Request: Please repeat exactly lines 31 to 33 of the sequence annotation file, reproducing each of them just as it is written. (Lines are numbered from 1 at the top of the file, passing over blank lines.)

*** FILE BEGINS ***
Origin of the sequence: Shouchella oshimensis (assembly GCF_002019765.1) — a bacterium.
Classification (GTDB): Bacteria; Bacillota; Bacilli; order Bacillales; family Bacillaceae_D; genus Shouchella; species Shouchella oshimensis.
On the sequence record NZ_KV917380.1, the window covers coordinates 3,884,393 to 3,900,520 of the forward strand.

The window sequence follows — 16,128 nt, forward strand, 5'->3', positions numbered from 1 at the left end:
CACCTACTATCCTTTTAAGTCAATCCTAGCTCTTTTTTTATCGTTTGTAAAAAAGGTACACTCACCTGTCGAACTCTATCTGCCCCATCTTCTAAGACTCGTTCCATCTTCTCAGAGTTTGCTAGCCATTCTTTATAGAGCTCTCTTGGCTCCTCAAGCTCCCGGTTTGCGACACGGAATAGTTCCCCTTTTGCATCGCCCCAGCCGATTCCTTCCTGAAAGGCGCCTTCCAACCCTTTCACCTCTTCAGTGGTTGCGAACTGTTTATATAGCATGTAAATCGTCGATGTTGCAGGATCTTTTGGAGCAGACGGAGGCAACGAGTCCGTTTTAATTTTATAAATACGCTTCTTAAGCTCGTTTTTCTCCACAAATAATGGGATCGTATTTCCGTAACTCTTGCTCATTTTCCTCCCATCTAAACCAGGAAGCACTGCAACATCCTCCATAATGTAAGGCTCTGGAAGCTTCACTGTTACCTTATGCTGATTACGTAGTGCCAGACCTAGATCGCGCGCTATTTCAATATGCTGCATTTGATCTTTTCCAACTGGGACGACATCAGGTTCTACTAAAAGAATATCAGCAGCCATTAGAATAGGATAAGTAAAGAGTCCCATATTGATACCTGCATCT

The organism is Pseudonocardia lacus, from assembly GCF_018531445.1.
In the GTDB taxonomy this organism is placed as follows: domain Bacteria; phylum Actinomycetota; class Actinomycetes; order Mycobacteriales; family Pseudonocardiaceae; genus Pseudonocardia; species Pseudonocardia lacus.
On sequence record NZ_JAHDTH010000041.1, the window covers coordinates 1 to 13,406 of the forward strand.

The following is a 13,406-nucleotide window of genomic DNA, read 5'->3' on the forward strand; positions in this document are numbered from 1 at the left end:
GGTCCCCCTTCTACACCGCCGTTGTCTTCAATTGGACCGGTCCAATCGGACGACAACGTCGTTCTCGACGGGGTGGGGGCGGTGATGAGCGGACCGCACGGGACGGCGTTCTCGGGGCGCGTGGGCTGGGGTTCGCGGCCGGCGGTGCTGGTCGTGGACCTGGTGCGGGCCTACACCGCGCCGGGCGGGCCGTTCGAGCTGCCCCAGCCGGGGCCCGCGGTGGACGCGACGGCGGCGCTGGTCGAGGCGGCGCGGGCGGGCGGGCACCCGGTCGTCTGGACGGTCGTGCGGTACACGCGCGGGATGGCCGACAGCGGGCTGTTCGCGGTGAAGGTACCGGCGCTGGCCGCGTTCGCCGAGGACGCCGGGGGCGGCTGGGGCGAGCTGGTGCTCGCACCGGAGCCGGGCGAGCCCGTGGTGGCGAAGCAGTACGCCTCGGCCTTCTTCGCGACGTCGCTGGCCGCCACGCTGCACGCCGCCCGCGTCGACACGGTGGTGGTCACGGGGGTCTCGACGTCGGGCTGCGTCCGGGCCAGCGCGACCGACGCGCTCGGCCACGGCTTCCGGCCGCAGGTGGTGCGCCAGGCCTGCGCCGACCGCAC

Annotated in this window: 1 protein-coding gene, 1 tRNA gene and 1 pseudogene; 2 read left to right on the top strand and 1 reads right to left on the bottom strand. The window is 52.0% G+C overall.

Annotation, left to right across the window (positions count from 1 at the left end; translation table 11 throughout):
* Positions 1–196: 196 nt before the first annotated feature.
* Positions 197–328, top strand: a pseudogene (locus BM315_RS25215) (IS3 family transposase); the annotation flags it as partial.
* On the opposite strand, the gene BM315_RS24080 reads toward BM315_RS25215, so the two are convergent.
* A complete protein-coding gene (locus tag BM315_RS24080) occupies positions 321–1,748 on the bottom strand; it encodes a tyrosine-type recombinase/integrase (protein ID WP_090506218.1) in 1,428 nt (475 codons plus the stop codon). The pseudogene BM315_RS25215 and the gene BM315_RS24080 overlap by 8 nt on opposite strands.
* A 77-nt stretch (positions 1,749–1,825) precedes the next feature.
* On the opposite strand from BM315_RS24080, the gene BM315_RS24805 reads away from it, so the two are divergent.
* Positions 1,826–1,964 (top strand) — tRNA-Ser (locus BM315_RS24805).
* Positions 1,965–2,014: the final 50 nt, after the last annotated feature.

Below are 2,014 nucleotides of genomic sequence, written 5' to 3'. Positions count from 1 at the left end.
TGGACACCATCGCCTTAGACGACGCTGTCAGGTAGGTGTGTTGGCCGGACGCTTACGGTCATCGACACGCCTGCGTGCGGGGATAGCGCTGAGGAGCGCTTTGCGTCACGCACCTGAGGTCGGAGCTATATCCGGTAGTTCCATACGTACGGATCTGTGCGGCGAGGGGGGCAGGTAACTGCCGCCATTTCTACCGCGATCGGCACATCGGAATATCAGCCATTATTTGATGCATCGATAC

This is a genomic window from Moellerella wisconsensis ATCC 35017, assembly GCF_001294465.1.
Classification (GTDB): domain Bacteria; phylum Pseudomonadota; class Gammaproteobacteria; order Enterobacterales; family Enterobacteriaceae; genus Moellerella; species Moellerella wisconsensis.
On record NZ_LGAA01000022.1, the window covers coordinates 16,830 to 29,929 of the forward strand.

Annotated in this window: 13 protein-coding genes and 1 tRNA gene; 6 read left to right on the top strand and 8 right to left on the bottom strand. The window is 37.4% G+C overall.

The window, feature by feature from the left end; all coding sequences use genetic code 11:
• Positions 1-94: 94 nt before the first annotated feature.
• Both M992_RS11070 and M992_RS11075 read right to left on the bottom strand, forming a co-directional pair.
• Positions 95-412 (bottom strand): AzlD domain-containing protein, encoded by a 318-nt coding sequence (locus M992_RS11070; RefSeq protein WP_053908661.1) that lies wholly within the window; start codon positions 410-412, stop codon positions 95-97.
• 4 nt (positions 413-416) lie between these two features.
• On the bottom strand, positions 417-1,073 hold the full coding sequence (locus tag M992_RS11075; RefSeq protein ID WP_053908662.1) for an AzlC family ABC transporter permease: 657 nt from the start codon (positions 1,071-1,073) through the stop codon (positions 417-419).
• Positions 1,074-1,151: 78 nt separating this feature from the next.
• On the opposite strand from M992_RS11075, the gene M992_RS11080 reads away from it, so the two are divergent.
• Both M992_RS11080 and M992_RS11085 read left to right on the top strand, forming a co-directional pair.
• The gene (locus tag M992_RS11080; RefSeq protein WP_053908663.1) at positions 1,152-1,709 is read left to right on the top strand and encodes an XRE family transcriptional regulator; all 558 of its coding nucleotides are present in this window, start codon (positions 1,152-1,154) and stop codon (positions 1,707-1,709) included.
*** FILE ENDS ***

• 4 nt (positions 413-416) lie between these two features.
• On the bottom strand, positions 417-1,073 hold the full coding sequence (locus tag M992_RS11075; RefSeq protein ID WP_053908662.1) for an AzlC family ABC transporter permease: 657 nt from the start codon (positions 1,071-1,073) through the stop codon (positions 417-419).
• Positions 1,074-1,151: 78 nt separating this feature from the next.